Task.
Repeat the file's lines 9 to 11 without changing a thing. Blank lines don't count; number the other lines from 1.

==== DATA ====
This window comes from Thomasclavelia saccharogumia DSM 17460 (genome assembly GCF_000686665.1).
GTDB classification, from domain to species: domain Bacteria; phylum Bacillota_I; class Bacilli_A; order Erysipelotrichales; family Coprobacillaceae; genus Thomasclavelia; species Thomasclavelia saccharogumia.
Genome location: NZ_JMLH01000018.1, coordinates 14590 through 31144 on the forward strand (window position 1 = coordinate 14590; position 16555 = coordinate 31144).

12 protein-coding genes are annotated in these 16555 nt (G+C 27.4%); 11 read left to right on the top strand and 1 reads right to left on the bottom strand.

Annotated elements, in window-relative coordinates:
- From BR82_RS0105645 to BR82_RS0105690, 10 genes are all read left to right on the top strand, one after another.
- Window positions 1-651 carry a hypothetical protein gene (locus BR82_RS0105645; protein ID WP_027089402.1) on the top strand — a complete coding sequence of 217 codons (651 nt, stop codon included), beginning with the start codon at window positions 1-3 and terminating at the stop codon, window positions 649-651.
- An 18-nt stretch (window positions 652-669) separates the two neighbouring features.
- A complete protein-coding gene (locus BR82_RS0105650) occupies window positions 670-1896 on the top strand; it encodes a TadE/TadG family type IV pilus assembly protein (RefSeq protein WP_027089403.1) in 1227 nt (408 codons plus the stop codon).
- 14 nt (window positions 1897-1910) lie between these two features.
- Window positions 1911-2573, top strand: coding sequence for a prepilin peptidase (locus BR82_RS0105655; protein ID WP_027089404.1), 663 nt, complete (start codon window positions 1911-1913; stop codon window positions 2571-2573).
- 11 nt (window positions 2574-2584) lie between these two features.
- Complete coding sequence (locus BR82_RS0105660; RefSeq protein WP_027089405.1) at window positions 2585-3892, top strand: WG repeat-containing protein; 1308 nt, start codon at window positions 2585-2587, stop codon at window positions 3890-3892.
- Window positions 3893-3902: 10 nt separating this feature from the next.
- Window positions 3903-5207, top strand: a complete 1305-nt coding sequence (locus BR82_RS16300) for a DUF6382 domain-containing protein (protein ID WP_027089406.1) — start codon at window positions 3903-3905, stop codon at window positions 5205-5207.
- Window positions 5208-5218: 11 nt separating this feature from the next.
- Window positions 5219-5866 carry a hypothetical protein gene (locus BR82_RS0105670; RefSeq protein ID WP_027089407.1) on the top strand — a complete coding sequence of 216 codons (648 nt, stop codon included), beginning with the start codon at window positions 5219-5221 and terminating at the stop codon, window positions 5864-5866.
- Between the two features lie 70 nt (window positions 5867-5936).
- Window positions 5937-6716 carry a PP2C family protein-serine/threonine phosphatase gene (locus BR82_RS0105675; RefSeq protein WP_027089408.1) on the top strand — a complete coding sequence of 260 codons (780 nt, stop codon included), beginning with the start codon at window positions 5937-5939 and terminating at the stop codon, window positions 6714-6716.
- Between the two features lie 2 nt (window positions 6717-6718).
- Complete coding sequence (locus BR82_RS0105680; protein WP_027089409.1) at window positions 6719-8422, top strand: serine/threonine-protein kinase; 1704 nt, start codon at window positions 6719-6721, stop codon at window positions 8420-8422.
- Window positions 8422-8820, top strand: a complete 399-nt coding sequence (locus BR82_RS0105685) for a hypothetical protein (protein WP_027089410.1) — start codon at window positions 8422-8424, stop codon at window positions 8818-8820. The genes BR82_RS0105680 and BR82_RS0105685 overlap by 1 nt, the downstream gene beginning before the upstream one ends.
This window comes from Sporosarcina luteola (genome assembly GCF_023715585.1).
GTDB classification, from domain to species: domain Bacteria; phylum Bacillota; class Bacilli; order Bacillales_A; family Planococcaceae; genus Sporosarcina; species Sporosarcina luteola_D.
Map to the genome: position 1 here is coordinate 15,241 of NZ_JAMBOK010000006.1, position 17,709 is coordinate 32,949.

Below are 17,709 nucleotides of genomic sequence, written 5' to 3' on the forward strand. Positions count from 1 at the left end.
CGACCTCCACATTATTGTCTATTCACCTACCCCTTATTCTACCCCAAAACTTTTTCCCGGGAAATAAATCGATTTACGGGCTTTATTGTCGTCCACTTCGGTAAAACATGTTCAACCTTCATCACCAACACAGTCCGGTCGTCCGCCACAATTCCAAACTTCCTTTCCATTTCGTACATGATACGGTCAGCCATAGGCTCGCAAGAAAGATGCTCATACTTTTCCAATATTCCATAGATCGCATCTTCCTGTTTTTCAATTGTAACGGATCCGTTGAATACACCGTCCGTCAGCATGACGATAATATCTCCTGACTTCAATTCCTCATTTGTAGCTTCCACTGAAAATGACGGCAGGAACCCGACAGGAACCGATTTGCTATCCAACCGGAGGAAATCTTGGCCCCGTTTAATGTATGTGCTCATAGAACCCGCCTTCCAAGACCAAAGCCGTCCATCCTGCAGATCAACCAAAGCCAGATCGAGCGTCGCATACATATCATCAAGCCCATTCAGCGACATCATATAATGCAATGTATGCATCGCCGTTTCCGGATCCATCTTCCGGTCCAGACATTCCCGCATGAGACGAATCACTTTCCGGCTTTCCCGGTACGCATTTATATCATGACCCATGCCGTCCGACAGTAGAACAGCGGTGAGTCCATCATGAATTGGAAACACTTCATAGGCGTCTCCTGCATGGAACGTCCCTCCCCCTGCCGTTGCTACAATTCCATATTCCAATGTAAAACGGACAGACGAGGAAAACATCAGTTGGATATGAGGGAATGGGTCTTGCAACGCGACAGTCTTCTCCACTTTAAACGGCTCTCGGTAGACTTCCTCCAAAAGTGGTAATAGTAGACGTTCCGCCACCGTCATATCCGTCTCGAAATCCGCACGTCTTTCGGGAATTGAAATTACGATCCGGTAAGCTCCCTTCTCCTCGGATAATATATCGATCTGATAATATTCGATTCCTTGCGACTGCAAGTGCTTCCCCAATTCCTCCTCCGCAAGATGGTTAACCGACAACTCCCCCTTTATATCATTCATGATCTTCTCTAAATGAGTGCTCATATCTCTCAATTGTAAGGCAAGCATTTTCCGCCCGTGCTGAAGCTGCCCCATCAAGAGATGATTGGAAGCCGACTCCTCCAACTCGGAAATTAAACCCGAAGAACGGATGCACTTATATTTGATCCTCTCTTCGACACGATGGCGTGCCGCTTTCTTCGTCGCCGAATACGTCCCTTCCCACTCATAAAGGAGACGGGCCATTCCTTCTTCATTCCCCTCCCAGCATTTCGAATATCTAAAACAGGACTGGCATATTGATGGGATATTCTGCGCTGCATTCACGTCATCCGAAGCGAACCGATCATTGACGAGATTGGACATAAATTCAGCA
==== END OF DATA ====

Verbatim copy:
- A complete protein-coding gene (locus BR82_RS0105650) occupies window positions 670-1896 on the top strand; it encodes a TadE/TadG family type IV pilus assembly protein (RefSeq protein WP_027089403.1) in 1227 nt (408 codons plus the stop codon).
- 14 nt (window positions 1897-1910) lie between these two features.
- Window positions 1911-2573, top strand: coding sequence for a prepilin peptidase (locus BR82_RS0105655; protein ID WP_027089404.1), 663 nt, complete (start codon window positions 1911-1913; stop codon window positions 2571-2573).